-Traditionally, the paintings are aristocratic, individualistic and strong in portraiture, where the plush court scenes and hunting expedition of royalty are depicted. Flowers and animals are also the recurrent images in the paintings.
10. BANI THANI PAINTINGS
Prominent- Kishangarh, Rajasthan
-Bani Thani is a totally different style with highly exaggerated features like long necks, large, almond shaped eyes, and long fingers. This style of painting essentially depicts Radha and Krishna as divine lovers, and beautifully portrays their mystical love.
-Other themes of Bani Thani paintings include portraits, court scenes, dancing, hunting, music parties, nauka vihar (lovers travelling in a boat), Krishna Lila, Bhagavata Purana and various other festivals like Holi, Diwali, Durga puja, and Dussehra.
-Today, many artists continue to make miniature paintings on silk, ivory, cotton, and paper. However, with the passage of time, poster colors have replaced the natural colors.
11. KALAM OR KALAMEZHUTHU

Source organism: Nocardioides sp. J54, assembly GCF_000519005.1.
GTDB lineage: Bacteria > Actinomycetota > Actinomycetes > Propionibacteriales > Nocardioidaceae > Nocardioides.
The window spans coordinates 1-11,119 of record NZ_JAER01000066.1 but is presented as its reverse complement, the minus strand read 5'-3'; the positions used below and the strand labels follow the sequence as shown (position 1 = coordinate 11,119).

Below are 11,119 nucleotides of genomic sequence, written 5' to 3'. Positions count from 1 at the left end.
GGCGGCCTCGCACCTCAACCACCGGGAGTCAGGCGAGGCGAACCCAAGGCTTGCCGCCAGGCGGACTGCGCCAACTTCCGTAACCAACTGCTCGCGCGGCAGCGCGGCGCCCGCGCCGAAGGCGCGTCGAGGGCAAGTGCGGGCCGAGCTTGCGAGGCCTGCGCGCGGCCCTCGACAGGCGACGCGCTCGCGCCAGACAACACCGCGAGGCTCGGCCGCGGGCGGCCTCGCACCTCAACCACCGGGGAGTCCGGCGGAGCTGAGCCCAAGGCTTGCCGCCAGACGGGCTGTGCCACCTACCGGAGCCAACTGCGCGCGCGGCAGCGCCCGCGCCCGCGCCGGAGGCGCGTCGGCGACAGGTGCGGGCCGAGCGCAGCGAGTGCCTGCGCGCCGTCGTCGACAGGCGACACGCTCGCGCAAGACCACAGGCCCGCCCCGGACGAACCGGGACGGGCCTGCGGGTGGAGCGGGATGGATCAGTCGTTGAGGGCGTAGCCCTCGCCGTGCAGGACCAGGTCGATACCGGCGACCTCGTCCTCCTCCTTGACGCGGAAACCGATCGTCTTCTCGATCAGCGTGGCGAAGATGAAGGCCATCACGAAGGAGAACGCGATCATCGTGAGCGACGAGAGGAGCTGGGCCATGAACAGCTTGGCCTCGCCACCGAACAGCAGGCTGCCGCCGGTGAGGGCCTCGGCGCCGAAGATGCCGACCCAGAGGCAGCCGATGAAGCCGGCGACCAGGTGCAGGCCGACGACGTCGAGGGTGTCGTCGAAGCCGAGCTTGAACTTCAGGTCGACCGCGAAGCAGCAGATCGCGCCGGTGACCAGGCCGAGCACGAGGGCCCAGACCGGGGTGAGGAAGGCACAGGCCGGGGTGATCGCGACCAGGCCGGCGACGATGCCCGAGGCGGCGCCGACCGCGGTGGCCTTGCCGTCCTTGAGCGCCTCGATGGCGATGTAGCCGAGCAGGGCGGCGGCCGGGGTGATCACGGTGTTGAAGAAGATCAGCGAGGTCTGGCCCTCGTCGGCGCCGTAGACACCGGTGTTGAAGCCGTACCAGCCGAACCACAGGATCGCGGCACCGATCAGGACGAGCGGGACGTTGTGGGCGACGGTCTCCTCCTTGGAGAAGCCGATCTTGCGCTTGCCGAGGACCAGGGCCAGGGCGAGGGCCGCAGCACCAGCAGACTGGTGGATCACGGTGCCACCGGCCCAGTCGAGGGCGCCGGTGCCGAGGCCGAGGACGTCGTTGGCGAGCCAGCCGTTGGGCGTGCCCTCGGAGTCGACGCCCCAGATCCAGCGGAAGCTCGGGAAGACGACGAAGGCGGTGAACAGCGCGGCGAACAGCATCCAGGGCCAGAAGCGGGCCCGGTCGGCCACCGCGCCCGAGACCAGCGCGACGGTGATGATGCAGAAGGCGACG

-Kalam is essentially a ritualistic art practiced in temples and sacred groves of Kerala where the representation of deities like Kali and Lord Ayyappa, are made on the floor.
-Kalamezhuthu is practiced using natural pigments and powders, usually in five colors. The drawing is done with bare hands without the use of tools. The figures drawn usually have an expression of anger or other emotions.
-The powders and pigments are all extracted from plants - rice powder for white, burnt husk for black, turmeric for yellow, a mixture of lime and turmeric for red and the leaves of certain trees for green. Lighted oil lamps placed at strategic positions brighten the colors.
-Ritual songs accompanied by a number of instruments (namely ilathalam, veekkan chenda, kuzhal, kombu and chenda) are sung in worship of the deity, on completion of the 'Kalam'.
12. BENGAL PAT
-Paintings are made with dyes made from spices, earth, soot, etc. and reflect the life and times of the society and folklore. The traditional colors used in Bengal Pat are red, indigo, green, black and ochre.
-Bengal Pat has a very interesting angle to it. Some paintings depict spoofs on retrograde social practices, thus attempting to highlight them for change.